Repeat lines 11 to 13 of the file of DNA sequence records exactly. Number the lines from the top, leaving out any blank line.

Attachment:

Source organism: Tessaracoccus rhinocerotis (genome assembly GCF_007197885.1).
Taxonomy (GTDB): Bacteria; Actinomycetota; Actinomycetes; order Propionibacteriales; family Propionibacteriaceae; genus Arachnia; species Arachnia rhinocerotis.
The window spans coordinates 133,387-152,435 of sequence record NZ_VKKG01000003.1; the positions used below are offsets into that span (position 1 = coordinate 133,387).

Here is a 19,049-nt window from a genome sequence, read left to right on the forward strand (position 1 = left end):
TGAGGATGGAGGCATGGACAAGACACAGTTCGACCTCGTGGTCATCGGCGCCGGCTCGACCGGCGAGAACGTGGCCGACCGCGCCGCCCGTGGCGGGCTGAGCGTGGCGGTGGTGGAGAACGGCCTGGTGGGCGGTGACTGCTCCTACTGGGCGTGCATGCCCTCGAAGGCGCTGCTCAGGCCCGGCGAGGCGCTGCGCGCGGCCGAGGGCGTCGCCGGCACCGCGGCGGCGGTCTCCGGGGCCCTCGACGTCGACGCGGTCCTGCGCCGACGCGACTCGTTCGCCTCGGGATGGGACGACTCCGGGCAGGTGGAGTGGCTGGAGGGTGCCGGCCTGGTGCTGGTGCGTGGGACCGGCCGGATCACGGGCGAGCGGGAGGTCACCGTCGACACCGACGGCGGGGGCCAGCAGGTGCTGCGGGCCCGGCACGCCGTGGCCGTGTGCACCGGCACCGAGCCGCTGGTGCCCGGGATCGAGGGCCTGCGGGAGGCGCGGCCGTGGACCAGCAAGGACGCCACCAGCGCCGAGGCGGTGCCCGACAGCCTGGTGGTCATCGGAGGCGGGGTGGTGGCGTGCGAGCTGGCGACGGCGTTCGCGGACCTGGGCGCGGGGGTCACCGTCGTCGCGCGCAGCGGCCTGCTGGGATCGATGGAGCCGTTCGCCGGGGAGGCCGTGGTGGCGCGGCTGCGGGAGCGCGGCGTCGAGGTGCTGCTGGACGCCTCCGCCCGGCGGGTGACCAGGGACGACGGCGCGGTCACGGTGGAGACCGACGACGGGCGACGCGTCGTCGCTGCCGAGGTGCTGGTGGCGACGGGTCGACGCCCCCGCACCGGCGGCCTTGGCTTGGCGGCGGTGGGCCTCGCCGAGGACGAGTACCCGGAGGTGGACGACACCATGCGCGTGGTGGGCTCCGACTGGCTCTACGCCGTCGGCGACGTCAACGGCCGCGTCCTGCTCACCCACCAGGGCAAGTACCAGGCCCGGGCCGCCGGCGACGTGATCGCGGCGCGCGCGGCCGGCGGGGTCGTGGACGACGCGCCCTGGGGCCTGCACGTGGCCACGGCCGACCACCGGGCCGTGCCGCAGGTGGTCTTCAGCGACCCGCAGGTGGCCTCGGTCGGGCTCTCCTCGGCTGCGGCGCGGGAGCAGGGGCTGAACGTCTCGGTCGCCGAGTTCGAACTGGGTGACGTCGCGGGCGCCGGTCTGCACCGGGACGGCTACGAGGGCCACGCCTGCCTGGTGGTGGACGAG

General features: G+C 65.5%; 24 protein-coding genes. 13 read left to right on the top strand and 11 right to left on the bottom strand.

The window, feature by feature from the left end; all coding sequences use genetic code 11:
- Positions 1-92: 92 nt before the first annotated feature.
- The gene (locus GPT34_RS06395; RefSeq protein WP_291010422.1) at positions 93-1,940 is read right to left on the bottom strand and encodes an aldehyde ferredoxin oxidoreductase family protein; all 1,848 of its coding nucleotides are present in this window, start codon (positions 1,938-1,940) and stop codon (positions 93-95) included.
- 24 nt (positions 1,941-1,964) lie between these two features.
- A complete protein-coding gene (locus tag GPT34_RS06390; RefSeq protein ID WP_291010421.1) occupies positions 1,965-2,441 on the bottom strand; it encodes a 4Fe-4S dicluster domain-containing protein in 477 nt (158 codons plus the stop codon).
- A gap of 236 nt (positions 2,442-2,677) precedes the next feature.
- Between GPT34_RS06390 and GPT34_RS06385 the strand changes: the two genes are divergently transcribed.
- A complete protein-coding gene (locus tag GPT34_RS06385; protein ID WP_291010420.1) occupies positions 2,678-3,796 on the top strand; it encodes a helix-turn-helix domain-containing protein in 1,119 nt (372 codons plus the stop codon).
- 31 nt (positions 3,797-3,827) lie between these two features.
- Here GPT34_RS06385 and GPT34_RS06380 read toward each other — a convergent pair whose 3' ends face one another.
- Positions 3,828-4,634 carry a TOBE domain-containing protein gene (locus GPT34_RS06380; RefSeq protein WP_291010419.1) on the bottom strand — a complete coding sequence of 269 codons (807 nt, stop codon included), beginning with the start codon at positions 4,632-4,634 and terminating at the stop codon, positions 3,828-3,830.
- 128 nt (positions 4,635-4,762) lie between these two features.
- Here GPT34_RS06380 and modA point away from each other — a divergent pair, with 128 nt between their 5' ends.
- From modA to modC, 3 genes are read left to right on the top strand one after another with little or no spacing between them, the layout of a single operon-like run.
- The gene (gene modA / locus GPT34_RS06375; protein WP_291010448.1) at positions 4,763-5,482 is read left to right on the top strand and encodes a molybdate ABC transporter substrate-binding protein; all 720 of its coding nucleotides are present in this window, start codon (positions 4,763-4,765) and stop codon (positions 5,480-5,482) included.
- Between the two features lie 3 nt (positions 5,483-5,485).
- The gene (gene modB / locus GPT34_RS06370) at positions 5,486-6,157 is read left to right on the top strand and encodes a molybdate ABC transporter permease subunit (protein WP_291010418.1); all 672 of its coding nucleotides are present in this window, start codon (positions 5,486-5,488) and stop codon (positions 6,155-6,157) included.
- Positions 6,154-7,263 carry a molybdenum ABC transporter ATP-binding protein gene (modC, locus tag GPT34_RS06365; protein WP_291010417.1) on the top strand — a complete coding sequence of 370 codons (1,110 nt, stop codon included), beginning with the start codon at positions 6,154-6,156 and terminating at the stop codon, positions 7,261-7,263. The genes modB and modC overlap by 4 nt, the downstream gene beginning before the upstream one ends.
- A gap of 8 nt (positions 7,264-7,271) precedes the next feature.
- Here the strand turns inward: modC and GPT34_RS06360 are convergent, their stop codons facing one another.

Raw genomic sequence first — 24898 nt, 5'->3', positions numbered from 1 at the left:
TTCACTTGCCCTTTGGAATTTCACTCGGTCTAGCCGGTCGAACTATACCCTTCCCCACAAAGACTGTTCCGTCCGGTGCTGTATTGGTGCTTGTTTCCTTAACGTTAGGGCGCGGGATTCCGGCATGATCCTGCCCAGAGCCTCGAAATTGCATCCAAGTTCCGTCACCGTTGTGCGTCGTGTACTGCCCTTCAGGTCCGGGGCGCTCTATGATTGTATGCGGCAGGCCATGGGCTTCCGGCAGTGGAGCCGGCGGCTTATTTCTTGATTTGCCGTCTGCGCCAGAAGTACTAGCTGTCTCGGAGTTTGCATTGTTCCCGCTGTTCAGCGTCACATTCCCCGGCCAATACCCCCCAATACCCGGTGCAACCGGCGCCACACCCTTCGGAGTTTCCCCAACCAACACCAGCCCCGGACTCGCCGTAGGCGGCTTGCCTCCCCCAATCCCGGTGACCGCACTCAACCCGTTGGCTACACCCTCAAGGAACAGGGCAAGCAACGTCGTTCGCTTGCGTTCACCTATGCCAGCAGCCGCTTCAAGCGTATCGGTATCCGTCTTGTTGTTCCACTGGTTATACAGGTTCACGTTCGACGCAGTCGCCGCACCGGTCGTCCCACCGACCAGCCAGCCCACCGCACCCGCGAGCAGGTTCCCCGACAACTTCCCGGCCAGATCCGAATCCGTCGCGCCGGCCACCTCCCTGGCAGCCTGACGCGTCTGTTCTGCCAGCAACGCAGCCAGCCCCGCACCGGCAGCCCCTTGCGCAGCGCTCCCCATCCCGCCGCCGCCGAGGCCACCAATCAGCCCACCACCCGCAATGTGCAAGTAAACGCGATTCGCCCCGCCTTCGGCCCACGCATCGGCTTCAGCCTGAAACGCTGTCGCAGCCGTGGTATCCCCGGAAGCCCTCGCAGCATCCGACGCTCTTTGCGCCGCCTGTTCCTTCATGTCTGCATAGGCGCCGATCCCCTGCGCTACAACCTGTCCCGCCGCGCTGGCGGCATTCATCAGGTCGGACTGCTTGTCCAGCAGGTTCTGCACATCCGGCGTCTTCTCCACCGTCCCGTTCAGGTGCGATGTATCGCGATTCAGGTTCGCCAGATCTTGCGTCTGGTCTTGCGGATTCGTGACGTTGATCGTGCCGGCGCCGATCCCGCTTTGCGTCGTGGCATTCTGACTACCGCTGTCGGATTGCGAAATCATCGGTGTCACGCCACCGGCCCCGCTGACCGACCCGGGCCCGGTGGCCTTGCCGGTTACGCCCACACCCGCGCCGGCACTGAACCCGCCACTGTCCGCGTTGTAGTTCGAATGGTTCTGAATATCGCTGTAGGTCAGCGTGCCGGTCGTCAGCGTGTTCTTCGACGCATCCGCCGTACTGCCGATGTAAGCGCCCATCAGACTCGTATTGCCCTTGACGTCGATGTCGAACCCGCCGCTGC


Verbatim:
- A complete protein-coding gene (locus tag GPT34_RS06390; RefSeq protein ID WP_291010421.1) occupies positions 1,965-2,441 on the bottom strand; it encodes a 4Fe-4S dicluster domain-containing protein in 477 nt (158 codons plus the stop codon).
- A gap of 236 nt (positions 2,442-2,677) precedes the next feature.
- Between GPT34_RS06390 and GPT34_RS06385 the strand changes: the two genes are divergently transcribed.